Sound & Vision: Noah Gundersen on His New Album Lover

Sound and Vision
Emily Fox

KEXP's Sound & Vision airs every Saturday morning from 7-9 AM PT, featuring interviews, artistry, commentary, insight, and conversation to that tell broader stories through music, and illustrate why music and art matter. You can also hear more stories in the new Sound & Vision Podcast. New episodes are out every Tuesday. Subscribe now.


Noah Gundersen’s music is often personal – even confessional. In Gundersen’s latest album, Lover (Cooking Vinyl), he again turns his focus inward, but with more self-awareness. Sound & Vision host Emily Fox spoke with Gundersen about his new album and how aging has affected his music. 

On the themes of his latest record:

This whole record is, I think, the most personal thing that I've ever done, trying to not have any filter on what I was feeling about – my place in my career, place in my life, expectations and then also just like the uncertainty of the music business and how much everything has changed. How much has changed so fast and acknowledging my own insecurity in that and not knowing what's going to happen.

On how he views Lover compared to his previous work:

My music has always been really personal and kind of confessional. But I think some previous records, there was this sense of romanticizing my own pain. There is this tradition of male singer-songwriters being self-involved in their own self-imposed pain. Where it's like, I have these issues and isn't it kind of romantic? I started to become cognizant of that a few records in and just felt like it was kind of trope-ish and didn't want to pursue that direction again. But I didn't really know how to break out of that, so the last record I did was at arm's length because that's what I thought it was to be different than that. But I think I missed out on some opportunities for vulnerability. So, with this one, the intention is to be vulnerable and open but without being self-indulgent in your own bullshit.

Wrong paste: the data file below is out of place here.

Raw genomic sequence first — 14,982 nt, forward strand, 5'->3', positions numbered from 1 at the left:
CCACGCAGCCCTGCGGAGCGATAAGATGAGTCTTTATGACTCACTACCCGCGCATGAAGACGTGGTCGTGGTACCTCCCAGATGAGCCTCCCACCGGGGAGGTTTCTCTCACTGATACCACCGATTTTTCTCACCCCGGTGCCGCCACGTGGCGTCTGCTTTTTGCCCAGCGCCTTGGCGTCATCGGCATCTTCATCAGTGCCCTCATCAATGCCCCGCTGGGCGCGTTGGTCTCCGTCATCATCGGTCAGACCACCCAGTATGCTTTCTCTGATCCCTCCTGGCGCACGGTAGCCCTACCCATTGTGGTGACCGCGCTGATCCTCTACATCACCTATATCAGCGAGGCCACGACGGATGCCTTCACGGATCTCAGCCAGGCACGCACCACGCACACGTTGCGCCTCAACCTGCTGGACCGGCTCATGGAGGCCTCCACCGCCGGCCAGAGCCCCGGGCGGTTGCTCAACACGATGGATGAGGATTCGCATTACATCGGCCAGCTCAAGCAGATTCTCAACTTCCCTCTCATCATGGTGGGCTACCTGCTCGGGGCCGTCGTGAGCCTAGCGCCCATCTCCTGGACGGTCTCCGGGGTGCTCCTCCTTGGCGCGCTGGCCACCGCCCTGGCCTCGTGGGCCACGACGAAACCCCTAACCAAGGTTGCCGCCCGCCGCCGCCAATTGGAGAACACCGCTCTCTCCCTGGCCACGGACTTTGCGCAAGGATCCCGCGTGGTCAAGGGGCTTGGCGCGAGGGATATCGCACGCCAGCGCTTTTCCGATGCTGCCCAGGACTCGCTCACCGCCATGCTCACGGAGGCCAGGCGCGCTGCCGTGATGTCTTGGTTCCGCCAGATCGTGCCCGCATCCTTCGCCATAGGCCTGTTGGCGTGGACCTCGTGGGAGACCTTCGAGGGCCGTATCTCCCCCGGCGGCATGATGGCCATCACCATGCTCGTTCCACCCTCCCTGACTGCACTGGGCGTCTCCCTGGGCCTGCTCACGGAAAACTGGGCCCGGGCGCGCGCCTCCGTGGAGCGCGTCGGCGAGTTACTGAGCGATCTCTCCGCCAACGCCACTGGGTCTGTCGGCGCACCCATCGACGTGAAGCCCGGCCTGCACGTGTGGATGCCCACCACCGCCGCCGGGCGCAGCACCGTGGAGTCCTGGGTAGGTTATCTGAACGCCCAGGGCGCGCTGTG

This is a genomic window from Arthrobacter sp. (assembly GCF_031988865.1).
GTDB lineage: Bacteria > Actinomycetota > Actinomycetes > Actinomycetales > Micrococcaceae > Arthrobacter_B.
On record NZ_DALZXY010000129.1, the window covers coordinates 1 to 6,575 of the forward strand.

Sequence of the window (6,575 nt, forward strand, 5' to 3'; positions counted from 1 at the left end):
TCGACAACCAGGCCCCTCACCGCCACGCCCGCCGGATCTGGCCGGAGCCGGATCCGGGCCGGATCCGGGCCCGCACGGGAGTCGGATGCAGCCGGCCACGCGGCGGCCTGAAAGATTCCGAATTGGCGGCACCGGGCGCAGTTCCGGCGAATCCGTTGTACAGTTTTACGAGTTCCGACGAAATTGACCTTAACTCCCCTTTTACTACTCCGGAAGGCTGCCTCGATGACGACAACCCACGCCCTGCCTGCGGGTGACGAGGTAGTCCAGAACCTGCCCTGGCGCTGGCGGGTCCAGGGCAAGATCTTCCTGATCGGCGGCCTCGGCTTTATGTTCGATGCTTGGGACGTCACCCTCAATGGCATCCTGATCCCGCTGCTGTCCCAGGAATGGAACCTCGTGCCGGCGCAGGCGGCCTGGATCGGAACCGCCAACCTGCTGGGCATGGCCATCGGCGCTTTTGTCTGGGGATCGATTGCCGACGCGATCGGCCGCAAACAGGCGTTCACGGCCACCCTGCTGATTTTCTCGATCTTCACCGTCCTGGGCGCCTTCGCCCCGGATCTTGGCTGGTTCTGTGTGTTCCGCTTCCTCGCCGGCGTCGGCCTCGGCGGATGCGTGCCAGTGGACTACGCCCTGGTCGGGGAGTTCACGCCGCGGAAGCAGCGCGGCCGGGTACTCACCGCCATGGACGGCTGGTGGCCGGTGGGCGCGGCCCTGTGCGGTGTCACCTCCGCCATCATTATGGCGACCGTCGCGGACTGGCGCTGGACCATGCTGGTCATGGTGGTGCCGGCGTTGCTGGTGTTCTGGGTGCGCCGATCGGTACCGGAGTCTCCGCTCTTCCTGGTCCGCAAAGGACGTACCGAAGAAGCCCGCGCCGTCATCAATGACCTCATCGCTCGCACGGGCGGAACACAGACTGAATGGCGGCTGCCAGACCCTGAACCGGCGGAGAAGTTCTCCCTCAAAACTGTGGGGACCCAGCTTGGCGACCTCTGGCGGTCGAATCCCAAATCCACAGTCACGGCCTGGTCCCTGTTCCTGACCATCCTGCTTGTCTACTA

On the working title of this album, I Hope You Meet Everything You Fear:

[It] would have been a little less confusing to the Taylor Swift camp. I think part of that was just because I felt the direction the record was going – in this like reflections on disappointments but how those disappointments help us grow. Which does feel kind of trite to say, but getting broken to a certain place is really important for growth. I think the ego is a big hindrance in our growth as people. 

On the themes in his song “Older” and turning 30:

That song in particular, there was very much a season where I was almost at the end of my 20s and I think I was subconsciously raging against that. So, going really hard and kind of partying a lot and seeing that kind of unspoken existential sadness in everyone around me who is also experiencing this feeling of like okay, we are getting older and things are changing, and the world is also changing really fast. And it just becomes easier to try to distract yourself than to have to be with that.


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